Caryl Phillips’s Genealogies


Caryl Phillips’s Genealogies
Brill, Leiden, Pays-Bas
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Active since 1990, Cross/Cultures covers the whole range of the colonial and post-colonial experience across the English-speaking world as well as the literatures and cultures of non-anglophone countries. The series accomodates both studies by single authors and edited critical collections.




Series : Cross/Cultures, Volume 220


Thematically and structurally, the work of the Kittitian-British writer Caryl Phillips reimagines the notion of genealogy. Phillips’s fiction, drama, and non-fiction foreground broken filiations and forever-deferred promises of new affiliations in the aftermath of slavery and colonization. His texts are also in dialogue with multiple historical figures and literary influences, imagining around the life of the African American comedian Bert Williams and the Caribbean writer Jean Rhys, or retelling the story of Othello. Additionally, Phillips’s work resonates with that of other writers and visual artists, such as Derek Walcott, Toni Morrison, or Isaac Julien. Written to honor the career of renown Phillipsian scholar Bénédicte Ledent, the contributions to this volume, including one by Phillips himself, explore the multiple ramifications of genealogy, across and beyond Phillips’s work. 


Table of Contents

Foreword : The Paper Woman
         Caryl Phillips
         pp. IX

Notes on Contributors
         Delphine Munos, Evelyn O'Callaghan, and Mathilde Mergeai (view here :
         pp. 13-35 

Introduction : Reading ‘Caz’ through, and with, ‘Béné’ 
         Delphine Munos and Evelyn O'Callaghan  (view here :
         pp. 1-18

*** PART 1 - Parrallel Genealogies ***

Chapter 1 The Space of Crossing -
Caryl Phillips, Jenny Erpenbeck, and Parallel Genealogy 
         Stephen Clingman
         pp. 21-41

Chapter 2 “My Foolish Voice” - Voice and Alterity in the Fiction of Caryl Phillips and Rus-Val
         Kathie Birat
         pp. 42-62

*** PART 2 - Intellectual Genealogies ***

Chapter 3 Dialogues with History - An Existentialist Reading of Caryl Phillips’s Rough Crossings
        Kerry–Jane Wallart
        pp. 65-83

Chapter 4 A Genealogy of the Recognition of Blackness in Caryl Phillips’s Cambridge and Foreigners: Three English Lives
         Malica S. Willie
         pp. 84-100

Chapter 5 Autogenealogies - Caryl Phillips, Isaac Julien, and the Invention of Self
         Louise Yelin
         pp. 101-125

Chapter 6 Translating Caryl Phillips - Downriver Genealogies 
         Christine Pagnoulle (view here :
         pp. 126-146

*** PART 3 - Gender ***

Chapter 7 European vs. African Gendered Genealogies - Revisiting Othello in Caryl Phillips’s The Nature of Blood and Toni Morrison’s Desdemona
        Pilar Cuder–Domínguez
        pp. 149-166

Chapter 8 Putting His Words in Her Mouth? - Caryl Phillips’s Women Characters
         Evelyn O’Callaghan
         pp. 167-185

Chapter 9 Cross-sexing the River and Messing with Order - A Queer Reading of Caryl Phillips’s In the Falling Snow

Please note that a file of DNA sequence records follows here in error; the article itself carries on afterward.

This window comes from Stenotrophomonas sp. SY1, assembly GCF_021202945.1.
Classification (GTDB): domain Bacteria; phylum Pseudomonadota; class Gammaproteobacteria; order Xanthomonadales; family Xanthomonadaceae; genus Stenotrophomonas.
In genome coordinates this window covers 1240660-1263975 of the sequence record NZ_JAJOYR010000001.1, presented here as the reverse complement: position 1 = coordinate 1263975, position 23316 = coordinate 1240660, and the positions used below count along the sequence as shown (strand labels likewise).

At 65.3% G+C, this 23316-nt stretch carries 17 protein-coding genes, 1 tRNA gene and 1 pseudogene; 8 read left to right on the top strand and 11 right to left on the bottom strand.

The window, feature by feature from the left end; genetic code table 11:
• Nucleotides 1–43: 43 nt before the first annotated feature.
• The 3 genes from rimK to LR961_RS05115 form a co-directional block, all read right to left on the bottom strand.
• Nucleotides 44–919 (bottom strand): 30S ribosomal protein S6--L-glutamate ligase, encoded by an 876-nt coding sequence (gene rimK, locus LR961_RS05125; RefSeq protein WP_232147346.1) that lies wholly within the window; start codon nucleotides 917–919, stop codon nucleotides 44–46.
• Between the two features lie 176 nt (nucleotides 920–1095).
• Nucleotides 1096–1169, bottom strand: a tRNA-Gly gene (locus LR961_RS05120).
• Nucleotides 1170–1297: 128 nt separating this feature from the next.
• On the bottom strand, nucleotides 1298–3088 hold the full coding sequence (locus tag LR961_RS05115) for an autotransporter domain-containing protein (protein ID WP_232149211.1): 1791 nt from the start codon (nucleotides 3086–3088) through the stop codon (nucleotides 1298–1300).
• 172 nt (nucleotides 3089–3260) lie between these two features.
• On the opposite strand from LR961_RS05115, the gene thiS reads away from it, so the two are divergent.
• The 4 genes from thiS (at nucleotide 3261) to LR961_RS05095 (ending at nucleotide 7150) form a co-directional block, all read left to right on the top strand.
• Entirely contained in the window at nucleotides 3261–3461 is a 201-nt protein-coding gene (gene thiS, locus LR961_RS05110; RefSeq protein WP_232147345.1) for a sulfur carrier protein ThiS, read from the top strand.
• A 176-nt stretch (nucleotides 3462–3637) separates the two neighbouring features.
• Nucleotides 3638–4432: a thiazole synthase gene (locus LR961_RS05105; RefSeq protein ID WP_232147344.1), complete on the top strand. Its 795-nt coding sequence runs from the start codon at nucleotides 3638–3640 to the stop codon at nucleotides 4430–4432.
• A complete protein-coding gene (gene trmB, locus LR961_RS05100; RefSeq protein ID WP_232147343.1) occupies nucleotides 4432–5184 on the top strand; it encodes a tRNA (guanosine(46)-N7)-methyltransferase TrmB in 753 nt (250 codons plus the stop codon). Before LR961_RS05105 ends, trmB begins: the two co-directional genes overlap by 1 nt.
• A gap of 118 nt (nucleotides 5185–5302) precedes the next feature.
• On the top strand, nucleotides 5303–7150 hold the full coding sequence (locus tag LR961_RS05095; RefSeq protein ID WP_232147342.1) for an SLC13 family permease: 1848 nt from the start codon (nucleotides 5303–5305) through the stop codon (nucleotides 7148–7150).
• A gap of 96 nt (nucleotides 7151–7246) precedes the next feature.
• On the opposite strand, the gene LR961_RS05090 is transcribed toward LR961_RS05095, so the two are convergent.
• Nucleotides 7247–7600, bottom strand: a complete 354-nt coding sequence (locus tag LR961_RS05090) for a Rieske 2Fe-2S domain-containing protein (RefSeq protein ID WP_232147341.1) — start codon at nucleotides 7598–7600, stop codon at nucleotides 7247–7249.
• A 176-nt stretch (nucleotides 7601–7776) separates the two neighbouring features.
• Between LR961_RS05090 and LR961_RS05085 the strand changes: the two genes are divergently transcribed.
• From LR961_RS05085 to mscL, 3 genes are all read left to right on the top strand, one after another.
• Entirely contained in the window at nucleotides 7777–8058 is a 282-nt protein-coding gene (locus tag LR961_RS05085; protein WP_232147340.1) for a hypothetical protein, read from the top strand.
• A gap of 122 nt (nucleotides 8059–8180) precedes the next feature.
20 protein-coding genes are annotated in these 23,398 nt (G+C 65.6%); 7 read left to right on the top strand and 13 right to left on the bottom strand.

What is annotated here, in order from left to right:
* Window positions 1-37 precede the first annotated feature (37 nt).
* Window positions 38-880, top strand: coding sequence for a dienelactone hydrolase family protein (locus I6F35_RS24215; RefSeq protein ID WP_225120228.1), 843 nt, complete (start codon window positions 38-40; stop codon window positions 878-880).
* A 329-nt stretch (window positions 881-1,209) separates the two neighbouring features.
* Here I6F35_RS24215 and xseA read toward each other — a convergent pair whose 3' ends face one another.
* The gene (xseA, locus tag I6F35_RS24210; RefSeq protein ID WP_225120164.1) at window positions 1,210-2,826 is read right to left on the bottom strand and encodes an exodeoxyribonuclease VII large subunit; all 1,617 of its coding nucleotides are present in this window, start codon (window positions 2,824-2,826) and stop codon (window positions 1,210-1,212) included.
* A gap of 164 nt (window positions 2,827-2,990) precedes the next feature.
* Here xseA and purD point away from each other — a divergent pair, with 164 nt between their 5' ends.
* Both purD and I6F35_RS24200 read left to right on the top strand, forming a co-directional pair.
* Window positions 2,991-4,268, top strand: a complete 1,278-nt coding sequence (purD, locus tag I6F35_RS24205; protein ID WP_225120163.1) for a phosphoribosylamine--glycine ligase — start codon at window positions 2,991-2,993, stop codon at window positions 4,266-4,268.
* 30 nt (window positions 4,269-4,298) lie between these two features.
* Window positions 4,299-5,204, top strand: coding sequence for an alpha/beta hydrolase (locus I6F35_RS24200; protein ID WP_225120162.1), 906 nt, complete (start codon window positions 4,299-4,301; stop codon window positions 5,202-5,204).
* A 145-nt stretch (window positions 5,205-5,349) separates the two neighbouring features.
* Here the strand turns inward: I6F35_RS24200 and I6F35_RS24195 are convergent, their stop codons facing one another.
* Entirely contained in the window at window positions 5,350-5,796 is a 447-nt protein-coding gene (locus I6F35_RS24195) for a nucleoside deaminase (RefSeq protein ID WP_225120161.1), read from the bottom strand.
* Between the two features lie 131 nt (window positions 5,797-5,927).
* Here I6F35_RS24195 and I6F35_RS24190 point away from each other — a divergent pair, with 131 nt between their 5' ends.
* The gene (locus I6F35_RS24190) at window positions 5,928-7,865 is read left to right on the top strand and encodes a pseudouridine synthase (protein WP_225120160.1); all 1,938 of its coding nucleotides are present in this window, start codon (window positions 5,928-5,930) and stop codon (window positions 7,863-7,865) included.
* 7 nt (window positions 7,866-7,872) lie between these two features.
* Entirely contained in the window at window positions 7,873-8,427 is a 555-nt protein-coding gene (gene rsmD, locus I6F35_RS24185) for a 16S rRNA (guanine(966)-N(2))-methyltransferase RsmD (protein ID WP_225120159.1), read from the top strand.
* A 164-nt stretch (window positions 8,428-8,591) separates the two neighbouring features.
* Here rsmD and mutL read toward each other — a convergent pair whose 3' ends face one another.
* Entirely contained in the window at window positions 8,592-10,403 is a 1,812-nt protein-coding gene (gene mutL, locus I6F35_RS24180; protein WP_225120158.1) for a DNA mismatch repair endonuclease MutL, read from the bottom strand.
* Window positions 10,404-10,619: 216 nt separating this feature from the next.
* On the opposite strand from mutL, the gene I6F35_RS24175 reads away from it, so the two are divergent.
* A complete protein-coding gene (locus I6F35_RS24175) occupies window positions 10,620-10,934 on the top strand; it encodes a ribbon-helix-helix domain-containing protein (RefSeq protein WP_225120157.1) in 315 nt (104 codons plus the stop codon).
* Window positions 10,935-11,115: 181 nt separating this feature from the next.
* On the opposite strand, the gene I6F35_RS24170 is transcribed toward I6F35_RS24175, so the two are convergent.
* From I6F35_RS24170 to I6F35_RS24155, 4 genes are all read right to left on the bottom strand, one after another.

Bastien Bomans (view here :
         pp. 186-206

*** PART 4 - Cinema and Radio Plays ***

Chapter 10 A Caribbean Voice - The Radio’s Legacy in Caryl Phillips’s Work
        Carine Mardorossian
        pp. 209-225

Chapter 11 Formal Innovation and Cinematic Imagination in Caryl Phillips’s Dancing in the Dark
         Su Ping
         pp. 226-242

*** PART 5 - Short Texts ***

Chapter 12 The Gentle Strength of Literary Appreciation - Critical Attention in Bénédicte Ledent’s Readings of Caryl Phillips 
        Alison Donnell
        pp. 245-250

Chapter 13 Luminary of the Liège Legacy - A eULogy4.béné
         Peter H. Marsden
         pp. 251-254

Chapter 14 A Bulwark against Intolerance and Hospitality as Praxis -  A Few Scattered Notes on Caryl Phillips and Bénédicte Ledent
         Maria Cristina Fumagalli
         pp. 255-259

Chapter 15 A View of the Empress at Sunset - A (Not-So-Cheeky) Tribute to Bénédicte Ledent 
         Marie Herbillon (view here :
         pp. 260-262

Chapter 16 A Letter to Béné
        Marc Delrez (view here :
         pp. 263-265



Volume Editors :

  • Delphine Munos (PhD, University of Liège) is Senior Lecturer in Postcolonial Literatures at the University of Liège. She held FRS-FNRS and Humboldt postdoctoral fellowships. Her research interests include postcolonial literatures, memory studies, affect theory and narrative studies. She has published on Anglophone postcolonial literatures and US ethnic literatures.
  • Evelyn O’Callaghan (PhD, University of the West Indies) is Emeritus Professor of West Indian Literature, University of the West Indies. She has published on West Indian literature, particularly on women’s writing, early Caribbean narratives, madness, and ecocritical readings of Caribbean landscapes in visual and scribal texts.
  • Mathilde Mergeai (PhD, University of Liège) currently teaches English and Translation at the University of Liège. She has published on postcolonial Caribbean and Black Canadian literatures. Her research interests include postcolonial literatures, space in literature, and power relations in translation studies.  

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